No apparent pharmacodynamic interaction13

Limited data; safety and efficacy of combination therapy not established13

Warfarin

Increased risk of hemorrhage1

Angiomax Pharmacokinetics

Absorption

Onset

Immediate anticoagulant effect.1

Duration

Effects are dose- and concentration-dependent and reversible; thrombin slowly cleaves the bivalirudin-Arg3-Pro4 bond, which results in recovery of the thrombin active site function.1 3 4 Coagulation times return to normal approximately 1–2 hours after cessation of infusion.1 7

Distribution

Extent

Not known whether the drug is distributed into human milk.1

Plasma Protein Binding

Does not bind to plasma proteins (other than thrombin).1

Elimination

Metabolism

Cleared from the plasma by a combination of renal mechanisms and intracellular proteolysis.1 27

Elimination Route

Approximately 20% of unchanged bivalirudin is cleared renally, and the remainder presumably undergoes intracellular proteolysis.27

Half-life

22 minutes.1

Special Populations

In patients with mild renal impairment (GFR of 60–89 mL/minute), half-life is 25 minutes.1

In patients with moderate renal impairment (GFR of 30–59 mL/minute), half-life is 34 minutes.1

In patients with severe renal impairment (GFR of 10–29 mL/minute), half-life is 57 minutes.1

In dialysis-dependent patients, off-dialysis half-life is 3.5 hours.1

Total body clearance reduced by about 20% in patients with moderate to severe renal impairment and by 80% in dialysis-dependent patients.1

Approximately 25% of drug removed by hemodialysis.1

Stability

Storage

Parenteral

Powder for Injection

20–25°C (may be exposed to 15–30°C).1

Reconstituted solution (50 mg/mL) may be stored at 2–8°C for up to 24 hours.1

Diluted IV solutions (0.5–5 mg/mL) are stable at room temperature for up to 24 hours.1

Compatibility

For information on systemic interactions resulting from concomitant use, see Interactions.

Parenteral

Solution Compatibility1

Compatible

Dextrose 5% in water

Sodium chloride 0.9%

Drug CompatibilityHID
Y-Site CompatibilityHID

Compatible

Abciximab

Alfentanil HCl

Amikacin sulfate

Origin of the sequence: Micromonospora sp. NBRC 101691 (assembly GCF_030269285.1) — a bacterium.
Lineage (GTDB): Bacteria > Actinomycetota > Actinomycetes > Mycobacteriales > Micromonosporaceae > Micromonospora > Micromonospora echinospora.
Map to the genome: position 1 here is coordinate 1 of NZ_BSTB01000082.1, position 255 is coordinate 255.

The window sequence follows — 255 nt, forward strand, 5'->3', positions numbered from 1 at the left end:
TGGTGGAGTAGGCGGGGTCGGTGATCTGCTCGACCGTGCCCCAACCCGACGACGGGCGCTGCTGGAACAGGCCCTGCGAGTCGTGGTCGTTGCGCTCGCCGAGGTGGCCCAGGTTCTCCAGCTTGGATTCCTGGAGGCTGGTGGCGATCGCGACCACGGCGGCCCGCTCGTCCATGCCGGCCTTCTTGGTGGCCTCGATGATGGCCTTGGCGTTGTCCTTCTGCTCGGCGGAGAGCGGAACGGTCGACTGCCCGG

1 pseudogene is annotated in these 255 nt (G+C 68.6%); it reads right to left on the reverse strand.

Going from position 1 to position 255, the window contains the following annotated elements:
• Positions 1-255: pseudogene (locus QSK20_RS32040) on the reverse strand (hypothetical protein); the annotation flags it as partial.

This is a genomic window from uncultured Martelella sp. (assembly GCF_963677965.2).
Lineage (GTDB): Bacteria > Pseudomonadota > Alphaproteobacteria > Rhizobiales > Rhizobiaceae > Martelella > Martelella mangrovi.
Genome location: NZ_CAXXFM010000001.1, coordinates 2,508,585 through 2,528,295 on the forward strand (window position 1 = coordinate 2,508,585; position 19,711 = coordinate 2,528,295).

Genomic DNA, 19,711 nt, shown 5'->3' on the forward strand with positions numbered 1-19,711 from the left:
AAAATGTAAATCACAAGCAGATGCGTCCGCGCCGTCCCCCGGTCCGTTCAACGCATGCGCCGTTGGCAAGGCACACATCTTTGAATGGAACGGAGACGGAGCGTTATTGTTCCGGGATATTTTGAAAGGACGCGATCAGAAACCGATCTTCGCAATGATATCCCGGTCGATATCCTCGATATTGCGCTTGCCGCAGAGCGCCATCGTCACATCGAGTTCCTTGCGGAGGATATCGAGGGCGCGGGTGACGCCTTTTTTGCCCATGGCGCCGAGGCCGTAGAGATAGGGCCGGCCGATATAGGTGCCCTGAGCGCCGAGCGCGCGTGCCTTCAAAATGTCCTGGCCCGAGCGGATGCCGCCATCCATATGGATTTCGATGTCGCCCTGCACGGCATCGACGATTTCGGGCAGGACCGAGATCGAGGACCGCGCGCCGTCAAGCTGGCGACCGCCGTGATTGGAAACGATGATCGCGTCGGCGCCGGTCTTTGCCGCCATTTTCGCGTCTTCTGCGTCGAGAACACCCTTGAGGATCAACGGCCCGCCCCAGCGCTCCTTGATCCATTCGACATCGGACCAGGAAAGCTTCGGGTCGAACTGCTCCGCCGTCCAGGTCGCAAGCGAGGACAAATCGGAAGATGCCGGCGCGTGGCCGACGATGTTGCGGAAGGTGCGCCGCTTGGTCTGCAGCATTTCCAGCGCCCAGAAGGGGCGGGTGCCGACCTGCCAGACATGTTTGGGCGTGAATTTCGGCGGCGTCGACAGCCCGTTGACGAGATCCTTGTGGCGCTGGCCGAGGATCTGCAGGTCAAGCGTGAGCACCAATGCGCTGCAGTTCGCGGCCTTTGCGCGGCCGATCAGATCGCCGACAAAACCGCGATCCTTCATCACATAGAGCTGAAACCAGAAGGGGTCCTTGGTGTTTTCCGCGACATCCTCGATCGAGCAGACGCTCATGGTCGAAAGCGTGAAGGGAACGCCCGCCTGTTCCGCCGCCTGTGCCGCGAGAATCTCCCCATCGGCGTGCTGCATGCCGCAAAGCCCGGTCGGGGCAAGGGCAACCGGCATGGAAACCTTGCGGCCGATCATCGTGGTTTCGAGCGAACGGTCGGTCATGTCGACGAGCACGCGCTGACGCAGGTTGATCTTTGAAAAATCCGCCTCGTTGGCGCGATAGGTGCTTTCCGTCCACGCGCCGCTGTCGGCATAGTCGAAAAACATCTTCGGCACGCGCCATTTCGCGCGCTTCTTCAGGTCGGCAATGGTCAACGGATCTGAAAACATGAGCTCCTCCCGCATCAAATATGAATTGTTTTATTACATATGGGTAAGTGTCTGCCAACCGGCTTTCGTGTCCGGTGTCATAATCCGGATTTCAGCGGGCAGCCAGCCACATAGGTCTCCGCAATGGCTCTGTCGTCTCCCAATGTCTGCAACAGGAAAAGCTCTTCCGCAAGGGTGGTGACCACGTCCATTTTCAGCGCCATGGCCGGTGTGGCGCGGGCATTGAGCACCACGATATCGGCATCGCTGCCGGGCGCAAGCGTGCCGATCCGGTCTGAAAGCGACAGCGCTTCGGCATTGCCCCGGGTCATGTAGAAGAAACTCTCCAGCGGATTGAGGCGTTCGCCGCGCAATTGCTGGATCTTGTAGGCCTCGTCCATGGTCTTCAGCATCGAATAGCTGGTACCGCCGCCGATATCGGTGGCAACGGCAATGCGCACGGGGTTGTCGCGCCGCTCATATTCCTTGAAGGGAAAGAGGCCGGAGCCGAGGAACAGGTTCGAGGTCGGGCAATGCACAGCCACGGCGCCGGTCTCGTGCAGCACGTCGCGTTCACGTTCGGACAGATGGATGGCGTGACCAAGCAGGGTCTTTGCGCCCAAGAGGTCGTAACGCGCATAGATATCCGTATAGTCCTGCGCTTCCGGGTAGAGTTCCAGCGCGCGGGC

Aminophylline

Ampicillin sodium

Ampicillin sodium-sulbactam sodium

Azithromycin

Aztreonam

Bretylium tosylate

Bumetanide

Butorphanol tartrate

Calcium gluconate

Cefazolin sodium

Cefepime HCl

Cefotaxime sodium

Cefoxitin sodium

Ceftazidime

Ceftizoxime sodium

Ceftriaxone sodium

Cefuroxime sodium

Cimetidine HCl

Ciprofloxacin

Clindamycin phosphate

Co-trimoxazole

Dexamethasone sodium phosphate

Digoxin

Diltiazem HCl

Diphenhydramine HCl

Dobutamine HCl

Dopamine HCl

Doxycycline hyclate

Droperidol

Enalaprilat

Ephedrine sulfate

Epinephrine HCl

Epoprostenol sodium

Eptifibatide

Erythromycin lactobionate

Esmolol HCl

Famotidine

Fentanyl citrate

Fluconazole

Furosemide

Gentamicin sulfate

Haloperidol lactate

Heparin sodium

Hydrocortisone sodium succinate

Hydromorphone HCl

Isoproterenol HCl

Labetalol HCl

Levofloxacin

Lidocaine HCl

Lorazepam

Magnesium sulfate

Mannitol

Meperidine HCl

Methylprednisolone sodium succinate

Metoclopramide HCl

Metronidazole

Midazolam HCl

Milrinone lactate

Morphine sulfate

Nalbuphine HCl

Nitroglycerin

Norepinephrine bitartrate

Phenylephrine HCl

Piperacillin sodium-tazobactam

Potassium chloride

Procainamide HCl

Promethazine HCL

Ranitidine HCl

Sodium bicarbonate

Sodium nitroprusside

Sufentanil citrate

Theophylline

Thiopental sodium

Ticarcillin disodium-clavulanate potassium

Tirofiban HCl

Tobramycin sulfate

Verapamil HCl

Warfarin sodium

Incompatible

Alteplase

Amiodarone HCl

Amphotericin B

Chlorpromazine HCl

Diazepam

Prochlorperazine edisylate

Reteplase

Vancomycin HCl

Actions

  • Specific and reversible direct thrombin inhibitor that binds to circulating and clot-bound thrombin.1 2 3 4

  • Inhibition of thrombin prevents various steps in the coagulation process (e.g., activation of factors V, VIII, and XIII; conversion of fibrinogen to fibrin; platelet activation and aggregation).1 2 3 4

  • Prolongs activated clotting time (ACT), aPTT, thrombin time (TT), and PT.1 7

Advice to Patients

  • Importance of patients reporting any signs of bleeding (e.g., bruising, petechiae, hematuria) to clinicians immediately.1

  • Importance of patients informing clinicians of history of bleeding disorders or impaired renal function.1

  • Importance of women informing clinicians if they are or plan to become pregnant or plan to breast-feed.1

  • Importance of patients informing clinicians of existing or contemplated concomitant therapy, including prescription and OTC drugs as well as any concomitant diseases.1

  • Importance of informing patients of other important precautionary information.1 (See Cautions.)

Preparations

Excipients in commercially available drug preparations may have clinically important effects in some individuals; consult specific product labeling for details.

Bivalirudin

Routes

Dosage Forms

Strengths

Brand Names

Manufacturer

Parenteral

For injection, for IV infusion

250 mg

Angiomax

Medicines Company